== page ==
on 27 February 2001
For those readers familiar with Science in Action, Bruno Latour may not at first strike one as the ideal candidate to sort out the most pressing philosophical issues about human cultures. But that is exactly what this slim, easy to follow volume does: it sorts them out. Latour posits that our "modern" society (and this is taken as Western and/or industrialized society) is based upon a series of paradoxes whereby both nature and society are "constructed" (by humans) and at the same time "transcendent." This contradiction enables us to, among other things, appropriate huge chunks of the natural into the social without giving it so much as a thought because the "modern constitution" of our thought effectively prevents it. Nature can both intervene in society (e.g. by being transformed into manufactured items) and remain distinct, pristinely "natural." Through a series of carefully argued comparisons and contrasts between the "modern consistution," the "non-modern constitution," and (of course) the "postmodern constitution" Latour offers a way for Western society to achieve a responsible relationship to nature and society through a reconsideration of the affects of, for example, the implementation of a new technology on both the natural and the social. The many graphic illustrations and charts serve to provide visual explanations for his argument. I never would have ventured into this text without them. Regardless of your background or ideological leanings, be prepared to be challenged by We Have Never Been Modern in two areas. First, Latour is not shy about employing specific terms where he deems necessary, and that is absolutely everywhere. Many of the neologisms I have found quite helpful, but the reader's attention must never waver when they are trotted out. Furthermore, you should be prepared to follow Latour wherever he may list, in particular into the history of the vacuum pump. The second major area of challenge is in the nature of his solution to the modern quandary, what he terms "The parliament of things." This arrangement of otherwise distinct and dispersed voices from and about the same "quasi-object" will require major compromises all around. It is hard enough to give a voice to indigenous populations, Latour wishes to enlist others (even scientists!) to speak on behalf of the trees. The price is hefty, but well worth the money, the wait and the effort of what, in the main, is an exhilirating read.
on 17 December 1997
For this reader, Bruno Latour's book is one of the most ambitious, original, and important reformulations of social theory since 1989. It is getting lots of attention among scholars, and deserves a wider public. The press reviews here don't do this book justice.
Latour, for those of you who don't know him, has been at the forefront of the emerging field of "science studies", the history and sociology of science, for the past 15 years. He's also a rather bizarre fellow. His "Aramis" is a book of real sociology that is told in the form of a novel, in which the metro car of a failed Parisian public transportation project becomes one of a series of narrators. In "We Have Never Been Modern," he conscisely summarizes the theoretical basis of his work, and stakes out ground that is genuinely new. The book should excite humanisitic academics, scientists, and intellectually adventurous people from all walks of life with a taste for theory.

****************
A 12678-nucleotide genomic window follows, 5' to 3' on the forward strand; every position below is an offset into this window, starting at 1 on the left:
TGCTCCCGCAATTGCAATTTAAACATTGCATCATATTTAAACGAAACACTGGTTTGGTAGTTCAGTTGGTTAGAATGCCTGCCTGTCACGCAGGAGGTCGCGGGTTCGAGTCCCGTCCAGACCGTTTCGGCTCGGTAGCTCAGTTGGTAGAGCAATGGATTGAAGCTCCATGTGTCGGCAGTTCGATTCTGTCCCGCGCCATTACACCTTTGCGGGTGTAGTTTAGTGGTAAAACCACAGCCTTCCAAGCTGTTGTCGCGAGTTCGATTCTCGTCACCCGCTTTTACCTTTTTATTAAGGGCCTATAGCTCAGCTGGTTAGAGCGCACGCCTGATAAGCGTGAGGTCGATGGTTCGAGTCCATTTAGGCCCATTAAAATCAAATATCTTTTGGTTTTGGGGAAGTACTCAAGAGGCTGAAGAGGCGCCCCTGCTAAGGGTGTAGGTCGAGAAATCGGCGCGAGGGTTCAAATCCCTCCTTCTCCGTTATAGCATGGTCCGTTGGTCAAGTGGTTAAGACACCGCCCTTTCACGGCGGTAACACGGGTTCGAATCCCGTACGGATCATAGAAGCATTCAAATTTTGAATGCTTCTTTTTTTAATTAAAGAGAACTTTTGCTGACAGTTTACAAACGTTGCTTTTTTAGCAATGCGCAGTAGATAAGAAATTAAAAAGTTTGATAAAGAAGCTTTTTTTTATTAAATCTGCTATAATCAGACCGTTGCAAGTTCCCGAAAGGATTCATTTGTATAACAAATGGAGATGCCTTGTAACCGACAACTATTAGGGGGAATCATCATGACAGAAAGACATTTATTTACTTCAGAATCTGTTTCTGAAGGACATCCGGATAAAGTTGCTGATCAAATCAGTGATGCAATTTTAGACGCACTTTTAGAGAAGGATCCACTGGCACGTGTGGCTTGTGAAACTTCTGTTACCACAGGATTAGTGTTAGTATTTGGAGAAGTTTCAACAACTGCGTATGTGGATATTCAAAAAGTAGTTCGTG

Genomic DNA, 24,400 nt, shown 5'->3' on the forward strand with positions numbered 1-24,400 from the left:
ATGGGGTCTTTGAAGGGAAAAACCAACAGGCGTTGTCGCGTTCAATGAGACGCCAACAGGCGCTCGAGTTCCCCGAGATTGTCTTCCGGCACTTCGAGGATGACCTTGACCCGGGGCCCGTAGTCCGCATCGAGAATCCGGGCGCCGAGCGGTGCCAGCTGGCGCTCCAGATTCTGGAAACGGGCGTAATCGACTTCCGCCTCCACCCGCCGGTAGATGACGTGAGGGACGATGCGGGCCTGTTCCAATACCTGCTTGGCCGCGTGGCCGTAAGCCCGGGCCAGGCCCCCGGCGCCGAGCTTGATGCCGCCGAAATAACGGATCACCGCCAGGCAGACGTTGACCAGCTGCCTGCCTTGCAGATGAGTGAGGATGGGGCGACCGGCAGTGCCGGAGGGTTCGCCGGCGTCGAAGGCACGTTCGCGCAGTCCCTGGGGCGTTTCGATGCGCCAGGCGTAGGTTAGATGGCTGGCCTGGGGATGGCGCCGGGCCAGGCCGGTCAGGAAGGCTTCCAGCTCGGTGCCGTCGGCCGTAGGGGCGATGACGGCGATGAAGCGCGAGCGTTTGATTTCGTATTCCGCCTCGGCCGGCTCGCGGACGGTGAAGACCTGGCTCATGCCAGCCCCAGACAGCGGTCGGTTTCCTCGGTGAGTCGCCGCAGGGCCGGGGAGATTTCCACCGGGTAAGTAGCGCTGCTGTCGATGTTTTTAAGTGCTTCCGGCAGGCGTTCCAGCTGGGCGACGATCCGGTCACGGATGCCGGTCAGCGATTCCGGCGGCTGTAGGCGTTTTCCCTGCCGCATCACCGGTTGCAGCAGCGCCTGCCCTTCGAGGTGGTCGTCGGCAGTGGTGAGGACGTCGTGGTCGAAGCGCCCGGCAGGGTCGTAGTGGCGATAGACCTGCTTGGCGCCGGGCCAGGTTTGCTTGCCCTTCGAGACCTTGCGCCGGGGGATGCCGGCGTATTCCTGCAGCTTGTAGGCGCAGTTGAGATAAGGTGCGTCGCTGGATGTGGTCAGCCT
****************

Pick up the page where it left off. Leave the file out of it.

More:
The thesis -- the basis for the "we have never been modern" part -- is that the "great divide" between nature and human, subject and object, science and society, was never real. Instead, he says, this subject/object divide was the great dirty fiction of the "modern" world.
To give you the gist of the argument as briefly as possible: the separation of nature and human, that has marked Western intellectual life since the 17th century, allowed both science and the humanities to make their own claims for absolute truth. This divide was the basis for our image of "modern western man."
But these claims hid the fact that "hybrids" were springing up all the while. Modernity also spawned technological "quasi-objects" that blur the line between the natural and the human. The tremendous multiplication of these "quasi-objects" (Latour's neologism)in our times has finally forced us to the point where we are at a startling conclusion: the divorce of man from nature never really took place.
What we thought of as scientific Western man was never real. Latour wants us, the generation left with the consequences of this revelation, to exhume this past of hybridity, and seek out a new relationship between nature and culture. In short, he wants to both humanize science and render the humanities more scientific.
This brief bastardization does not do justice to the work. Latour elegantly and convincingly lays out his thesis, and the results are dazzling and compelling. He's also sharp and witty, and fans of the like of Baudrillard and Derrida will see their idols tossed about a bit.
On the other hand, the book is immensely ambitious in its theoretical claims, and has a tendency to pretend that complex and difficult ideas are obvious truth. One wonders at times if he is practicing the French intellectual's habit of making our heads spin for the sheer thrill of watching the confusion. But he's not, and most readers, I think, will finish the book that Latour is ultimately both a sensible man and a humane one.
As a graduate student in the humanities, I know that this book is getting a growing audience in academia. I hope that some non-academic visitors to amazon.com (especially science buffs who enjoy the likes of Steven Pinker and Daniel Dennet) will treat themselves to this intellectual adventure. It's a truly original book, not much over 100 pages, reasonably priced, and well worth the experience.